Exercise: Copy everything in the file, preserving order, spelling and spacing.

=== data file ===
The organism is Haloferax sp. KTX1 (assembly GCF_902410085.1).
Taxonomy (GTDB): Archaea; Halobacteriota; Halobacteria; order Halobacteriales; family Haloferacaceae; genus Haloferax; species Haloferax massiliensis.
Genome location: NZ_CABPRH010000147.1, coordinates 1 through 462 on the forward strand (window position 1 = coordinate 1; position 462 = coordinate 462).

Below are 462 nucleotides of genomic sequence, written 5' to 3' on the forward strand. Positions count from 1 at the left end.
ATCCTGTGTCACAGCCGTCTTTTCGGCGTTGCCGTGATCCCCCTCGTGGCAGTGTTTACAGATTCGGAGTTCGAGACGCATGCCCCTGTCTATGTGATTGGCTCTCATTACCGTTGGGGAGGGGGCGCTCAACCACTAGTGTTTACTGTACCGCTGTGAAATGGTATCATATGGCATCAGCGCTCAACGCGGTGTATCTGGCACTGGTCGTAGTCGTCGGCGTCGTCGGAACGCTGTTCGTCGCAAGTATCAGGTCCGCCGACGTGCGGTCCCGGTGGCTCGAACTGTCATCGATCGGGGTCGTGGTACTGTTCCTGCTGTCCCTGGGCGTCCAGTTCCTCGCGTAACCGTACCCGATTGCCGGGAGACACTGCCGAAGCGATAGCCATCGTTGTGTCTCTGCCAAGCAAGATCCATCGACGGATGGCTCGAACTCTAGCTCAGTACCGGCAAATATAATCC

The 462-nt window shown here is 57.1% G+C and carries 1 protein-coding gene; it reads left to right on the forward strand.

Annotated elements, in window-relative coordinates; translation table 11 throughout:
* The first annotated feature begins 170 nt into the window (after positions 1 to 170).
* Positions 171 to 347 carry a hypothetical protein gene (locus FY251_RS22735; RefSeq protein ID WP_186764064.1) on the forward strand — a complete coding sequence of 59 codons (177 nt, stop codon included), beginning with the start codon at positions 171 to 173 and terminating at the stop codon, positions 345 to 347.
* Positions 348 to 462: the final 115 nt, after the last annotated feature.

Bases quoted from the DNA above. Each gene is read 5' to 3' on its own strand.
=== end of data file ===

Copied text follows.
The organism is Haloferax sp. KTX1 (assembly GCF_902410085.1).
Taxonomy (GTDB): Archaea; Halobacteriota; Halobacteria; order Halobacteriales; family Haloferacaceae; genus Haloferax; species Haloferax massiliensis.
Genome location: NZ_CABPRH010000147.1, coordinates 1 through 462 on the forward strand (window position 1 = coordinate 1; position 462 = coordinate 462).

Below are 462 nucleotides of genomic sequence, written 5' to 3' on the forward strand. Positions count from 1 at the left end.
ATCCTGTGTCACAGCCGTCTTTTCGGCGTTGCCGTGATCCCCCTCGTGGCAGTGTTTACAGATTCGGAGTTCGAGACGCATGCCCCTGTCTATGTGATTGGCTCTCATTACCGTTGGGGAGGGGGCGCTCAACCACTAGTGTTTACTGTACCGCTGTGAAATGGTATCATATGGCATCAGCGCTCAACGCGGTGTATCTGGCACTGGTCGTAGTCGTCGGCGTCGTCGGAACGCTGTTCGTCGCAAGTATCAGGTCCGCCGACGTGCGGTCCCGGTGGCTCGAACTGTCATCGATCGGGGTCGTGGTACTGTTCCTGCTGTCCCTGGGCGTCCAGTTCCTCGCGTAACCGTACCCGATTGCCGGGAGACACTGCCGAAGCGATAGCCATCGTTGTGTCTCTGCCAAGCAAGATCCATCGACGGATGGCTCGAACTCTAGCTCAGTACCGGCAAATATAATCC

The 462-nt window shown here is 57.1% G+C and carries 1 protein-coding gene; it reads left to right on the forward strand.

Annotated elements, in window-relative coordinates; translation table 11 throughout:
* The first annotated feature begins 170 nt into the window (after positions 1 to 170).
* Positions 171 to 347 carry a hypothetical protein gene (locus FY251_RS22735; RefSeq protein ID WP_186764064.1) on the forward strand — a complete coding sequence of 59 codons (177 nt, stop codon included), beginning with the start codon at positions 171 to 173 and terminating at the stop codon, positions 345 to 347.
* Positions 348 to 462: the final 115 nt, after the last annotated feature.

Bases quoted from the DNA above. Each gene is read 5' to 3' on its own strand.